Muscling in

Daniel Reeds, MD at health food marketing company New Chapter Marketing, considers what’s behind the high protein trend.

ONCE a niche sector dominated by powders and shakes, the global high protein products market is expected to reach £8bn in 2017, according to Euromonitor. But what’s behind its rapid growth? According to Daniel Reeds, MD at health food marketing company New Chapter Marketing, it’s a culmination of factors.

Daniel Reeds, New Chapter Marketing
Daniel Reeds, New Chapter Marketing

“Some of the traditional brands in the arena, such as Maxi-Muscle, began advertising their products to a more mainstream audience about a decade ago, producing products that were less aggressively targeted at the bodybuilding world and more focused on everyday gym users,” he said.
“Alongside this, gym membership has gone through the roof and, more recently, social media has helped create a new means to put fitness products in front of a mass market.”
Perhaps the biggest driver behind the growth, he said, has been a better understanding, from both the public and brands themselves, of the nutritional science behind protein supplementation.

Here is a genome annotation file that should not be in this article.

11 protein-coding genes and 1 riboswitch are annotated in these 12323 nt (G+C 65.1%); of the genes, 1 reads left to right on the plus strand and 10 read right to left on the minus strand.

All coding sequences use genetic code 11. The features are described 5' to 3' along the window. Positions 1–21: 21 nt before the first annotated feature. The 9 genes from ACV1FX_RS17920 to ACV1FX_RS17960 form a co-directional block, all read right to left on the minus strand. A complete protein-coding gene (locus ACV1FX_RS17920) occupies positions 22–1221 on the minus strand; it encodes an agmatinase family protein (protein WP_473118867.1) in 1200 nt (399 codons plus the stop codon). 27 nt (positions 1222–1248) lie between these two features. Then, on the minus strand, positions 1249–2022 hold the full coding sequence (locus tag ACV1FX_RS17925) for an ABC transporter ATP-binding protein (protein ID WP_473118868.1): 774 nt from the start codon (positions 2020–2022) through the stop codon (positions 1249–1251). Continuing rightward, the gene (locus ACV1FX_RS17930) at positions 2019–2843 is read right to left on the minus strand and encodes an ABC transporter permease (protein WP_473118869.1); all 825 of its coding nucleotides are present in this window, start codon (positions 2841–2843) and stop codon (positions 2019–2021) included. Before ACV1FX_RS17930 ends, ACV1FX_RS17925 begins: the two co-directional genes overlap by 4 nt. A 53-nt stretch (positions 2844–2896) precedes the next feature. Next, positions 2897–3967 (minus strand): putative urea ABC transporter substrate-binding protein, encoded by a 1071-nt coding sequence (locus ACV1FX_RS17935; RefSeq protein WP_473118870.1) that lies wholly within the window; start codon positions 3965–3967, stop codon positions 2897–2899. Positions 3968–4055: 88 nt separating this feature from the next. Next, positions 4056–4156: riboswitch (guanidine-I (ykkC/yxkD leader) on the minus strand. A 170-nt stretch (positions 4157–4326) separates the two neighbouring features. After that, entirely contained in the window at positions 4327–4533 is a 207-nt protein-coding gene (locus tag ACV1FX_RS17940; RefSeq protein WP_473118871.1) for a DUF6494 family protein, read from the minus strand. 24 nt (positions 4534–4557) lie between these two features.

“Previously protein was just associated with muscle growth, but now people are beginning to understand that foods high in protein can also help with weight loss, due to the fact they keep you feeling fuller for longer. As a consequence, it’s now believed more high protein food products are bought for slimming purposes than for muscle building.”
Innovation has also been shown by brands in the sector, finding creative ways to meet the public’s growing appetite for high protein products.
Dr Zak’s are a great example of a company that have helped bridge the gap between the traditional protein market and the new one,” said Reeds. “The range started out as bread and pasta fortified with protein. The popularity of these products has led to the brand now including bagels and a range of flavoured peanut butters, which allow people to up the protein levels of their everyday meals without even realising.
“Even the more traditional protein products, such as protein bars, are seeing a face lift, with brands like The Primal Pantry launching an alternative protein bar range, combining the growing demand for raw natural ingredients with a high protein on-the-go snack.

Dr Zak’s peanut butter range.

“Moving forward it doesn’t look likely the demand for high protein foods is going to slow, as they form an integral part of the functional foods market, predicted to reach a global value of $54bn by the end of next year (according to Leather head Food Research).
“Furthermore, if sales of red meat continue to slide, amid concerns over environmental and health factors, we may yet see an even greater demand for products fortified with extra plant-based protein, as people begin to rely on these kinds of foods not as a means to get bigger muscles or even slimmer waists, but as a way of getting their everyday nutritional needs from non-animal sources.”